1. The birth parent agrees to the adoption, OR

2. The birth parent freely gives up rights to the child, OR

3. A Circuit Court Judge took away the birth parent’s rights, OR

4. The birth parent “abandoned” the child, OR

5. The birth parent is dead.

After you file the adoption paperwork, the Circuit Judge should hold a hearing within 45 days.

What is abandonment?

Abandonment is when a birth parent acts, for six months or longer, as if they will not care for the child. West Virginia law says that:

A parent has legally abandoned a child over six months old, if that parent knows where that child lives, and, for six months or longer:

1. Does not support the child financially and

2. does not visit or stay in touch with the child.

A father has legally abandoned a baby under six months old if the father says he is not the father and he does not support the child financially or stay in touch with the child.

If a parent “abandons” the child with no gaps in time for six months or from the child’s birth if the child is under six months old, then that child is free for adoption.

Can a parent voluntarily terminate his or her own rights in an adoption?

Yes. When birth parents voluntarily agree to an adoption, they are giving “consent.” For an adoption to go forward, West Virginia law requires that both the birth mother and father consent to the adoption unless a Judge cut off their rights or they abandoned the child. If a Judge cut off the rights of one parent or one parent abandoned the child, then only the other parent needs to consent

For consent to be legal, you must give it in writing. You must sign and date the consent in front of a notary public. The following things must be listed on a birth parent consent:  

  • The birth parent’s current address.
  • The name, date of birth, and current address of the child.
  • That the birth parent allows the adoptive parent to make decisions about the child’s medical treatment.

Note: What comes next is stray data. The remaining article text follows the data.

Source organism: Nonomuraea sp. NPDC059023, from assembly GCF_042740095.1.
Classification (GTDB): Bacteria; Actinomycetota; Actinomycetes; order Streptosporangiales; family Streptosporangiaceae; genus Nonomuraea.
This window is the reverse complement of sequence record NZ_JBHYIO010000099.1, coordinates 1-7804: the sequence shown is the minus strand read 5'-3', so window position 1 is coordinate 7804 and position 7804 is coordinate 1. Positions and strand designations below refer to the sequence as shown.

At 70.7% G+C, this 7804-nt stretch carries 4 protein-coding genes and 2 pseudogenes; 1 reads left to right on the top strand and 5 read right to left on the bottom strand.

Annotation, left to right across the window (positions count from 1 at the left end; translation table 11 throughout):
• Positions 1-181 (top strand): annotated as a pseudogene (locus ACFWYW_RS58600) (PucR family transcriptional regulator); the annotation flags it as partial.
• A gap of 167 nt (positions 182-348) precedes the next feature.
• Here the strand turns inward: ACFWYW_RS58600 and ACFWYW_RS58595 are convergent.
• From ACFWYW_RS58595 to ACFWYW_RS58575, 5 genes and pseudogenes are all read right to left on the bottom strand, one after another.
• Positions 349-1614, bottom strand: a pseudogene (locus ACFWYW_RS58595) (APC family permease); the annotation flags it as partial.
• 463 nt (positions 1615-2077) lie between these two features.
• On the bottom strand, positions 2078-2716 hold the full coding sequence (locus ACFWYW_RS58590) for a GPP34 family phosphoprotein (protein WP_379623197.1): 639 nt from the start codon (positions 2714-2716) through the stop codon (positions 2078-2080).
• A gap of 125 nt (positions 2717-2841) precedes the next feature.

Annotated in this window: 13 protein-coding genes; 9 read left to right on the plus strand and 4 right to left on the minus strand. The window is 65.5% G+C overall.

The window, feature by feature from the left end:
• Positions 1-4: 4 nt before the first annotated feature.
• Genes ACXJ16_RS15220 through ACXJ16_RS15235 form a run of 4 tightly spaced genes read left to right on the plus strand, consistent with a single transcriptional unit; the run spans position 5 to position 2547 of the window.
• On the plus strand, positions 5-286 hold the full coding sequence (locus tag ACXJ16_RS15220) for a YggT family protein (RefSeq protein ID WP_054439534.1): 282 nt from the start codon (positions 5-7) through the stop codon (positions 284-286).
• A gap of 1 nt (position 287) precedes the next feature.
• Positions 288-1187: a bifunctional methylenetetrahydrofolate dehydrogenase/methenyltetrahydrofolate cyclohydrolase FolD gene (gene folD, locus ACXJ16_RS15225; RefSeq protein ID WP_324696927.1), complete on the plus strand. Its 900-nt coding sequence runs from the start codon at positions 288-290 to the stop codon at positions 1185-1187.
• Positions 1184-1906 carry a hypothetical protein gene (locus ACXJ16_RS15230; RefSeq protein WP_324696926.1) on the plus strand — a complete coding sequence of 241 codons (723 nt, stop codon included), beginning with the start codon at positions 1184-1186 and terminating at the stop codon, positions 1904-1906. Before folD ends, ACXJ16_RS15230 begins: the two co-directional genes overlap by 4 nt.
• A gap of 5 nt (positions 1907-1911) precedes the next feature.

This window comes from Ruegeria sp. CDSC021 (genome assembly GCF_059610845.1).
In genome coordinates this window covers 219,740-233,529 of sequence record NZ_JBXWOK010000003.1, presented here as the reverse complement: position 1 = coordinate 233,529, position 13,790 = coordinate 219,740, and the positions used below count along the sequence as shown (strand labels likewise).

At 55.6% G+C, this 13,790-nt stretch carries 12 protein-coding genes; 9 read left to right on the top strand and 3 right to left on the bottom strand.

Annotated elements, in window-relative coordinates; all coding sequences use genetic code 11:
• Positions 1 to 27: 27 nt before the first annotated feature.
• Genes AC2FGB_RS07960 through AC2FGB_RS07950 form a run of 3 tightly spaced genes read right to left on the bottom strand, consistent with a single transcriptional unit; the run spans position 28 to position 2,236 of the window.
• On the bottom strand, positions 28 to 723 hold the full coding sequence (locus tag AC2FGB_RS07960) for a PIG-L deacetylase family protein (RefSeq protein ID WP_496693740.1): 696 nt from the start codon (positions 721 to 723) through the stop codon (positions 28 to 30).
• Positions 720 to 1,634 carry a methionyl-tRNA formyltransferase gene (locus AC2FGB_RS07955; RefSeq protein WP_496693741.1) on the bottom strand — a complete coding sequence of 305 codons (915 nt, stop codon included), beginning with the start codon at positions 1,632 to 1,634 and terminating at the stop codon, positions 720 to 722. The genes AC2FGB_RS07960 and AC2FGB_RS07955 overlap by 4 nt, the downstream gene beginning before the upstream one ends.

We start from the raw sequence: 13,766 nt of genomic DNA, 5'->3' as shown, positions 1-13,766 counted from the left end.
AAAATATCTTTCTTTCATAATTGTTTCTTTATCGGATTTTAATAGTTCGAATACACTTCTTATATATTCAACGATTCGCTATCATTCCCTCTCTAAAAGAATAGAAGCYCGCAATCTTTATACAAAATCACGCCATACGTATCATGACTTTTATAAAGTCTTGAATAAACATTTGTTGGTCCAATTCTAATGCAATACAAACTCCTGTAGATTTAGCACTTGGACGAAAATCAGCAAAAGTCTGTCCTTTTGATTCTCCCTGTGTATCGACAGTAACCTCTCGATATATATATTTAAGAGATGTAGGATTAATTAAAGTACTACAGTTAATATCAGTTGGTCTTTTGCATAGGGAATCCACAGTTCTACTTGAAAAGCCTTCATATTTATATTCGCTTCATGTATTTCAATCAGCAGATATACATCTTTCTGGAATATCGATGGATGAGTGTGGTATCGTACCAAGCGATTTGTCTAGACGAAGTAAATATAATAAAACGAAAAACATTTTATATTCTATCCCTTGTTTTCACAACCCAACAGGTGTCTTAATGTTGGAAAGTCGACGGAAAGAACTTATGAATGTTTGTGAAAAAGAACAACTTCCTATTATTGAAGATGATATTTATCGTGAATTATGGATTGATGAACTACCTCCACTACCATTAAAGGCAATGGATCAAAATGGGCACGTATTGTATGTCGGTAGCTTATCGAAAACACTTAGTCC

• That the adoption cuts off the birth parent’s rights forever;
  • Whether the child is from a Native American Indian tribe;
  • Whether the child owns any property.

The Circuit Court Judge may agree to an adoption without written consent if the birth parent comes in person to the adoption hearing and gives consent in front of the Judge.

When will the court grant an adoption?

The court will grant an adoption if:

  • It determines that no person retains parental rights in the child except for the petitioner and his or her spouse;
  • That all applicable provisions have been fulfilled;
  • That the petitioner is a fit person to adopt the child; and
  • That it is in the best interest of the child to be adopted by the petitioner(s) (W. Va. Code § 48-22-701(a)).

Can my parental rights be restored after they have been terminated in an adoption?

No. Parental rights cannot be restored if a child has been adopted.

When should I contact an attorney?

Termination of parental rights through an abuse and neglect case is a serious issue. In abuse and neglect cases, parents are given court-appointed attorneys because their parental rights are at stake. Sometimes both parents will have the same attorney. Sometimes each parent will have separate lawyers. This usually depends on the living situations of the parents.

The child may also be appointed a Guardian ad Litem (or “GAL”). The GAL speaks for the child’s best interest in the court proceedings.

Third parties such as relatives, foster parents, or potential adoptive parents ARE NOT given a court-appointed lawyer. However, they can hire an attorney or ask for legal advice on their own.

In an adoption, having an attorney will make the process easier for you and increase your chance of success. A lawyer will help you write the forms you need or give you information about the forms you need to file. You can apply for help from Legal Aid. You can also contact other legal resources.

This is general legal information. For guidance about your situation, talk to a lawyer.